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Moment of truth comes for the shareholders of Greek banks

08 March 2012 / 23:03:25  GRReporter
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The turning point for the main shareholders of Greek banks comes after the end of the process of restructuring of the Greek external debt (PSI), when the time for recapitalization will come. At the end of March the business plans for action in the time of crisis of the Greek financial institutions will be announced, which must be subsequently approved by the Bank of Greece. They will describe how the banks plan to fill the gaps after the debt haircut so that they can stay afloat. The main dilemma is whether it is worth it for major shareholders to inject funds into banks today, or to rely on the Fund for financial stability and to wait 2-3 years before buying ordinary shares from the state, which are non-voting.

Whatever option major shareholders of banks choose, the billions for strengthening the financial institutions will inevitably lead to restructuring in the sector. The capital increase by 2.5 to 3 billion Euros could lead to a dramatic change in the ownership structure of banks. An extremely hypothetical example, given by BankersReview magazine, is that of Eurobank, in which the Latsis family owns 44.7 percent of share capital. If the bank takes advantage of the assistance from the Fund for financial stability and receives three billion Euros for recapitalization, then the shareholding of the Latsis family will fall to 6.5 percent, which is a dramatic turnaround in the shareholding structure. In other words, if the major shareholders fail to recapitalize their banks themselves, they may lose the ownership.

Another parameter that must be taken into account in the forthcoming consolidation of Greek banks is that raising equity capital from the Fund for financial stability will be done at prices much lower than the current ones. According to the law for the purposes and activities of the Fund, three months before the capital increase is calculated would be the average current value of the shares of the bank, which will then be reduced by 50 percent. On this basis the recapitalization of the financial fund will be carried out, which is "fed" with funds from Europe and the International Monetary Fund. Greek analysts estimate that 70 percent of the recapitalization of banks will come from the Fund for financial stability, which corresponds to about 21 billion Euros.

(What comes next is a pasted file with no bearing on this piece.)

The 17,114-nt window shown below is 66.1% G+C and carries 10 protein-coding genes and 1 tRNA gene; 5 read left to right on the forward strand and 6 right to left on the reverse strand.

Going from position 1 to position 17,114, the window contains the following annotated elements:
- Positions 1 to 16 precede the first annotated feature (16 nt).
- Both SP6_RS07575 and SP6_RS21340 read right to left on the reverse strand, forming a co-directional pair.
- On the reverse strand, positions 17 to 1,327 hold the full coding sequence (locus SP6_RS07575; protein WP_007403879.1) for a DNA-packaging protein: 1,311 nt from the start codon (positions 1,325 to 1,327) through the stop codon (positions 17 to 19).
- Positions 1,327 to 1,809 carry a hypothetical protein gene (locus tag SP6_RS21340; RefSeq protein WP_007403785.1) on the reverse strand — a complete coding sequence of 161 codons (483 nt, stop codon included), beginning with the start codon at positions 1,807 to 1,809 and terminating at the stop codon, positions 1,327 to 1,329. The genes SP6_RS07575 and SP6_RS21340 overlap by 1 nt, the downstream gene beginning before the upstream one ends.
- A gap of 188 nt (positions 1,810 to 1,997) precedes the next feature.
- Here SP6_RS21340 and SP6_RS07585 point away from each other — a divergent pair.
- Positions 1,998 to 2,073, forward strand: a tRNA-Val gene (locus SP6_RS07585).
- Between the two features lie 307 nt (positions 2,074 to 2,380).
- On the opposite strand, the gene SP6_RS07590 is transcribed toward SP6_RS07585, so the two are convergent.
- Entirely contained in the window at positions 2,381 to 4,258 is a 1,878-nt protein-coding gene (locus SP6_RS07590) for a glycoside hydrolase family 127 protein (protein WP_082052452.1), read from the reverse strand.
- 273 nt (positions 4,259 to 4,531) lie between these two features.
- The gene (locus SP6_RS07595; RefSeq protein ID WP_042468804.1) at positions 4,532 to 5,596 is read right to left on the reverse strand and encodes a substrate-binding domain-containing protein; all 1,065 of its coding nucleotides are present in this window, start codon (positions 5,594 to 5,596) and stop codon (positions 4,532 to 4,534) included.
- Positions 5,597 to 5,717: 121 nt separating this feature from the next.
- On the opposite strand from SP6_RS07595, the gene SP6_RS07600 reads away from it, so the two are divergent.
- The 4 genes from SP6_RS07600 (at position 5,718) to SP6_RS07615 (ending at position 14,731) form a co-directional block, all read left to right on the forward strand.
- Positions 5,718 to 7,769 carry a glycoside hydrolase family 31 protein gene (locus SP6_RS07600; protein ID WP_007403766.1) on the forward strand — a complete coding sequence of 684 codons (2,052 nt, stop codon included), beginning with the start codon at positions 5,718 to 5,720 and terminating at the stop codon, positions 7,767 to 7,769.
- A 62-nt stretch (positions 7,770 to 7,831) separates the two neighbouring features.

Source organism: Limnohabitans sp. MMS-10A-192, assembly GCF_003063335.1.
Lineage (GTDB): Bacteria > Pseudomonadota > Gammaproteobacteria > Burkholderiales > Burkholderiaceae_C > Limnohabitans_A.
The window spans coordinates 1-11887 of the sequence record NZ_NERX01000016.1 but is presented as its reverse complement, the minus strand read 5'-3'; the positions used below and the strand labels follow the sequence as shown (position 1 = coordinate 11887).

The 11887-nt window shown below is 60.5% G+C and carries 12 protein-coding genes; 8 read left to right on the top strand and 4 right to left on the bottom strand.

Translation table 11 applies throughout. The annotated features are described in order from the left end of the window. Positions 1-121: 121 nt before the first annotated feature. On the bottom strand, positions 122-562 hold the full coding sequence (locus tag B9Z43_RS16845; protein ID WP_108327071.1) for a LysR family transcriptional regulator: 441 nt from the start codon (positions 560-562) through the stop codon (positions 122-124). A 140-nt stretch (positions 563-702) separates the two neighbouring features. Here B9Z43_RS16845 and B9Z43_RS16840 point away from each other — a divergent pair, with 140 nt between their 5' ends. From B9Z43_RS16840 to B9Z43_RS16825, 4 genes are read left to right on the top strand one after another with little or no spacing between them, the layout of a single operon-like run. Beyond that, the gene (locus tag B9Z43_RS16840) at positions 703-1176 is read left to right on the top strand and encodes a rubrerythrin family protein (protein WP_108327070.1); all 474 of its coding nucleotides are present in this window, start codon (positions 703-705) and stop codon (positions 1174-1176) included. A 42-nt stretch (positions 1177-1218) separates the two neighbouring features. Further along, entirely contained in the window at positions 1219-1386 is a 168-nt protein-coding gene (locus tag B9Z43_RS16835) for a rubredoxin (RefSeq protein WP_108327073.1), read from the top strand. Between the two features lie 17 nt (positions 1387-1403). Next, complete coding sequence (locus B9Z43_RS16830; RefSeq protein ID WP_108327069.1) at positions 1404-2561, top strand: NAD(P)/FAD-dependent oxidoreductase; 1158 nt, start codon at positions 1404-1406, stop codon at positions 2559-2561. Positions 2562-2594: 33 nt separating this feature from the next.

Another way for banks to raise funds is the sale of assets and subsidiaries. Alpha Bank is the owner of one of the best properties in Athens - the building of the Hilton Hotel. It can be sold for more than 200 million Euros, depending on the market conditions. Information indicates that the bank does not rely on an internal reshuffle, but is looking for foreign investors, such as Morgan Stanley, which is likely to join the recapitalization process. So far, calculations show that after the debt haircut Alpha Bank will need about two billion Euros additional capital in order to fill the holes and will not get away without assistance from the Fund for financial stability.

Eurobank EFG, in turn, will require at least three billion Euros in order to meet the criteria for financial adequacy of the Bank of Greece. It is expected that it will not only have to use the rescue fund, but will also have to actively sell assets. Analysts estimate that after the successful sale of its Polish branch and plans to sell the one in Turkey, Eurobank will have difficulties keeping Postbank in Bulgaria and Romania. Most likely the bank will have to sell some of the long list of properties, among which is the building of the King George Hotel in Syntagma. Its estimated value is 70-100 million Euros. The bank may also rely on developers from Lamda Development, with which it is related, in order to release a range of attractive properties at bargain prices.

A year and a half ago the National Bank of Greece, which is still the largest private financial institution in the country, made a wise move by recapitalizing around 2.2 billion Euros. 1.8 billion Euros with an increase of share capital and 420 million Euros bond issue. Thus the National Bank of Greece plans to avoid using the help of the Fund for financial stability, but it will still need another 3.7 billion Euros additional support. Like other financial institutions, the National Bank of Greece will resort to selling assets such as the luxury hotel complex Astera. From there the bank can collect 300-400 million Euros, but complications might occur, since most of the property is owned by the Greek state and another part by the Greek Orthodox Church. From the sale of 20-25 percent of the Turkish Finansbank another 1.2 billion Euros can be collected.

Tags: Greece debt banks Alpha Bank National Bank of Greece Eurobank
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